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Axing fossil fuel subsidies scant help on climate: study

Getting rid of massive subsidies for oil, gas and coal will not significantly curb carbon pollution or speed the transition to a greener global economy, researchers said on Wednesday, 7 February, challenging widely held assumptions.

“Unfortunately, it is not the silver bullet many had hoped,” they said in a statement.

“Removing fossil fuel subsidies would only slightly slow the growth of CO2 emissions,” which are on track to increase for at least another decade, they added.

“By 2030, emissions would only be one-to-five percent lower than if subsidies had been maintained.”

For fossil fuel producers, subsidies can take the form of tax breaks, cheap loans, protection from competitors, or favourable trade restrictions. For consumers, they generally result in below-market prices for oil, gas or electricity.

The intergovernmental International Energy Agency (IEA) estimated the value of fossil fuel consumption subsidies in 2016 at about $260bn, down from $310bn the year before.

Electricity and oil each accounted for just over $100bn, with natural gas topping $50bn. Coal subsidies were only about $2bn.

On the production side, an analysis by the London-based Overseas Development Institute and NGO Oil Change International found upwards of $70bn a year in national subsidies for the oil, gas and coal sectors.

The new findings, published in the journal Nature, clash head on with the common view that fossil fuel subsidies jeopardise the Paris climate treaty goal of capping global warming below 2°C.

Average global temperatures are already up 1°C since the mid-19th century, and are on track – despite voluntary, carbon-cutting pledges by virtually all the world’s nations – to rise 3°C above that benchmark by 2100.

Fossil fuel giveaways, according to prevailing wisdom, encourage wasteful energy consumption, and discourage investment in renewable energy, such as solar and wind.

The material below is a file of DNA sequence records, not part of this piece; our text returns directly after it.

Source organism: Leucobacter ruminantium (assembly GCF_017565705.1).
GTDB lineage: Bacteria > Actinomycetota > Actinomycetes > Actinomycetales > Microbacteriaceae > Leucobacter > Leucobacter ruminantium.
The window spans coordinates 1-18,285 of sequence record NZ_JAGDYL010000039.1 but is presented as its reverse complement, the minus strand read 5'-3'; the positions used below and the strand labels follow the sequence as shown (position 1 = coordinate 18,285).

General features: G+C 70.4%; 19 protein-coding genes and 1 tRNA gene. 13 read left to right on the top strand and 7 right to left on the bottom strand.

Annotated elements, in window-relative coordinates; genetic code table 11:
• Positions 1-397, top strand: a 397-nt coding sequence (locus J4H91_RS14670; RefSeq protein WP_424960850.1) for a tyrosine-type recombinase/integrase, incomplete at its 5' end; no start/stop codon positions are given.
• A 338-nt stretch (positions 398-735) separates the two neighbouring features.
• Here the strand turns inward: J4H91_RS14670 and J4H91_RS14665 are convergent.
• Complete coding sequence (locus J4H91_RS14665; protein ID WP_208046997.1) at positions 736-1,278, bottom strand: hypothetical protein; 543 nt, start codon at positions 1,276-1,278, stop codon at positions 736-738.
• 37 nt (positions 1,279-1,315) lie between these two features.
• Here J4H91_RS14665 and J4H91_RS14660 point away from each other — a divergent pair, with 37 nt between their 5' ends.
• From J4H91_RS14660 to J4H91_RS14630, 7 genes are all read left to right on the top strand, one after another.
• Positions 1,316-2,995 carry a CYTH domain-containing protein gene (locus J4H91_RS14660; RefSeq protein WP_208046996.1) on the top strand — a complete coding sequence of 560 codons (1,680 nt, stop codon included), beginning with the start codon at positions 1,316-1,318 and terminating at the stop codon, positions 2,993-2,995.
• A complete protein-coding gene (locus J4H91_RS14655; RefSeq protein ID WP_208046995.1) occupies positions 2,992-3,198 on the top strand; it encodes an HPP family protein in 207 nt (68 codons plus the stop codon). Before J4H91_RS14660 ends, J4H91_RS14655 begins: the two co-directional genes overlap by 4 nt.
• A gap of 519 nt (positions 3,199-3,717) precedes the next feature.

The G7 club of rich countries has long criticised “inefficient fossil fuel subsidies”, and in 2016 took the unusually concrete step of setting a deadline: government financial support for coal, oil and gas should end by 2025, member nations said in a communique.

Even the G20 – which includes China, India, Russia and Indonesia, all economies with large energy subsidies – has called for their gradual phase-out.

The new study suggests this is a recipe for disappointment.

Slotting different options for economic growth, technology trends, energy prices and other variables into complex models, the researchers projected fossil fuel use and CO2 emissions over the next several decades – with and without subsidies.

They found that removing them would only dampen energy demand by 1-4% up to 2030. At the same time, emissions of CO2, the main greenhouse gas, would decrease by a modest 1-5%, regardless of whether oil prices are high or low.

Several factors account for this unexpectedly weak impact, said lead author Jessica Jewell, a scientist at the International Institute for Applied Systems Analysis in Laxenburg, Austria. The first is that subsidies apply almost entirely to oil, gas and the electricity they produce, and not coal – by far the dirtiest of fossil fuels.

“In some cases, the removal of subsidies causes a switch to more-emissions intensive coal,” Jewell said.

And while the subsidies run into the hundreds of billions of dollars, that is still not enough – given the scale of global energy needs – to dampen demand even if they are withdrawn, she said.

Other scientists disagreed.

Peter Erickson, a Seattle-based research at the Stockholm Environment Institute, said the study underestimates the impact on CO2 emissions.

“The modellers did not address how fossil fuel subsidies affect decision-making in new oil or gas fields,” he told AFP.

A recent study by Erickson in Nature Energy showed that subsidies such as tax preferences would nearly double US oil production through 2050, assuming a price of $50 a barrel.

He also questioned the conclusion that slashing up to 4% of global CO2 emissions is a “small effect”, as claimed by Jewell.

“That is only ‘small’ compared to the gargantuan size of the climate problem,” he said.

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